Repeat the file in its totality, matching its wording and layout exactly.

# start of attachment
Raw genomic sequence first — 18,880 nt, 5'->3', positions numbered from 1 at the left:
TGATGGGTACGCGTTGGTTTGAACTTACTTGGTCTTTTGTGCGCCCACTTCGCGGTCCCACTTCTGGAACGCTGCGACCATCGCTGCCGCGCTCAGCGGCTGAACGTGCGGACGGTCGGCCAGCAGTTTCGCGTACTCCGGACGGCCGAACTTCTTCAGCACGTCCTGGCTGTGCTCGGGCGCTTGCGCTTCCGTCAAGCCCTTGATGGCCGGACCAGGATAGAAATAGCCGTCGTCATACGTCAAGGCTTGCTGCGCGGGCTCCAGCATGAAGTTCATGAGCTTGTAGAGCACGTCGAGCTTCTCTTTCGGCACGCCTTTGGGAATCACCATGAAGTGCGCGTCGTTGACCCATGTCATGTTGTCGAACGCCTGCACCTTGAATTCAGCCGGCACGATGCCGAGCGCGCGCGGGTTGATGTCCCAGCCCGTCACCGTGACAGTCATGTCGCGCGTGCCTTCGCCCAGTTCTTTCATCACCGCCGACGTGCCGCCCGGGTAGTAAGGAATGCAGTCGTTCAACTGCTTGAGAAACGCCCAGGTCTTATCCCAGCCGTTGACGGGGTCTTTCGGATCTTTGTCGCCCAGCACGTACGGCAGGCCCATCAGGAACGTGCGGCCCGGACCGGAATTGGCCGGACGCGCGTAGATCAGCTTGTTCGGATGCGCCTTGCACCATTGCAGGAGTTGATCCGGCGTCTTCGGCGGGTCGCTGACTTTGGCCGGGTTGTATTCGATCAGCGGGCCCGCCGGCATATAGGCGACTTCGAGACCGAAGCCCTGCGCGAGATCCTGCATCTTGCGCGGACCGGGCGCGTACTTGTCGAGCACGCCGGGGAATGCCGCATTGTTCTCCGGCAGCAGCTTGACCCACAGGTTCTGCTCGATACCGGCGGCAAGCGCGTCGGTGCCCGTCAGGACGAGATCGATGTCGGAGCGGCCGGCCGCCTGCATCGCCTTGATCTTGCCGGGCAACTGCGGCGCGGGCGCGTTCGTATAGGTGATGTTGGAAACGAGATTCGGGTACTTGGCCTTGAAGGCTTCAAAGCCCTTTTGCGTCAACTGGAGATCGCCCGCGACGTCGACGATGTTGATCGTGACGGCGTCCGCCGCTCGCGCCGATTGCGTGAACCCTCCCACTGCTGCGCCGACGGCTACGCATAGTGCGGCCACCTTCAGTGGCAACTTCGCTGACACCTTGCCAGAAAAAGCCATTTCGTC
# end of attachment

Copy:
Raw genomic sequence first — 18,880 nt, 5'->3', positions numbered from 1 at the left:
TGATGGGTACGCGTTGGTTTGAACTTACTTGGTCTTTTGTGCGCCCACTTCGCGGTCCCACTTCTGGAACGCTGCGACCATCGCTGCCGCGCTCAGCGGCTGAACGTGCGGACGGTCGGCCAGCAGTTTCGCGTACTCCGGACGGCCGAACTTCTTCAGCACGTCCTGGCTGTGCTCGGGCGCTTGCGCTTCCGTCAAGCCCTTGATGGCCGGACCAGGATAGAAATAGCCGTCGTCATACGTCAAGGCTTGCTGCGCGGGCTCCAGCATGAAGTTCATGAGCTTGTAGAGCACGTCGAGCTTCTCTTTCGGCACGCCTTTGGGAATCACCATGAAGTGCGCGTCGTTGACCCATGTCATGTTGTCGAACGCCTGCACCTTGAATTCAGCCGGCACGATGCCGAGCGCGCGCGGGTTGATGTCCCAGCCCGTCACCGTGACAGTCATGTCGCGCGTGCCTTCGCCCAGTTCTTTCATCACCGCCGACGTGCCGCCCGGGTAGTAAGGAATGCAGTCGTTCAACTGCTTGAGAAACGCCCAGGTCTTATCCCAGCCGTTGACGGGGTCTTTCGGATCTTTGTCGCCCAGCACGTACGGCAGGCCCATCAGGAACGTGCGGCCCGGACCGGAATTGGCCGGACGCGCGTAGATCAGCTTGTTCGGATGCGCCTTGCACCATTGCAGGAGTTGATCCGGCGTCTTCGGCGGGTCGCTGACTTTGGCCGGGTTGTATTCGATCAGCGGGCCCGCCGGCATATAGGCGACTTCGAGACCGAAGCCCTGCGCGAGATCCTGCATCTTGCGCGGACCGGGCGCGTACTTGTCGAGCACGCCGGGGAATGCCGCATTGTTCTCCGGCAGCAGCTTGACCCACAGGTTCTGCTCGATACCGGCGGCAAGCGCGTCGGTGCCCGTCAGGACGAGATCGATGTCGGAGCGGCCGGCCGCCTGCATCGCCTTGATCTTGCCGGGCAACTGCGGCGCGGGCGCGTTCGTATAGGTGATGTTGGAAACGAGATTCGGGTACTTGGCCTTGAAGGCTTCAAAGCCCTTTTGCGTCAACTGGAGATCGCCCGCGACGTCGACGATGTTGATCGTGACGGCGTCCGCCGCTCGCGCCGATTGCGTGAACCCTCCCACTGCTGCGCCGACGGCTACGCATAGTGCGGCCACCTTCAGTGGCAACTTCGCTGACACCTTGCCAGAAAAAGCCATTTCGTC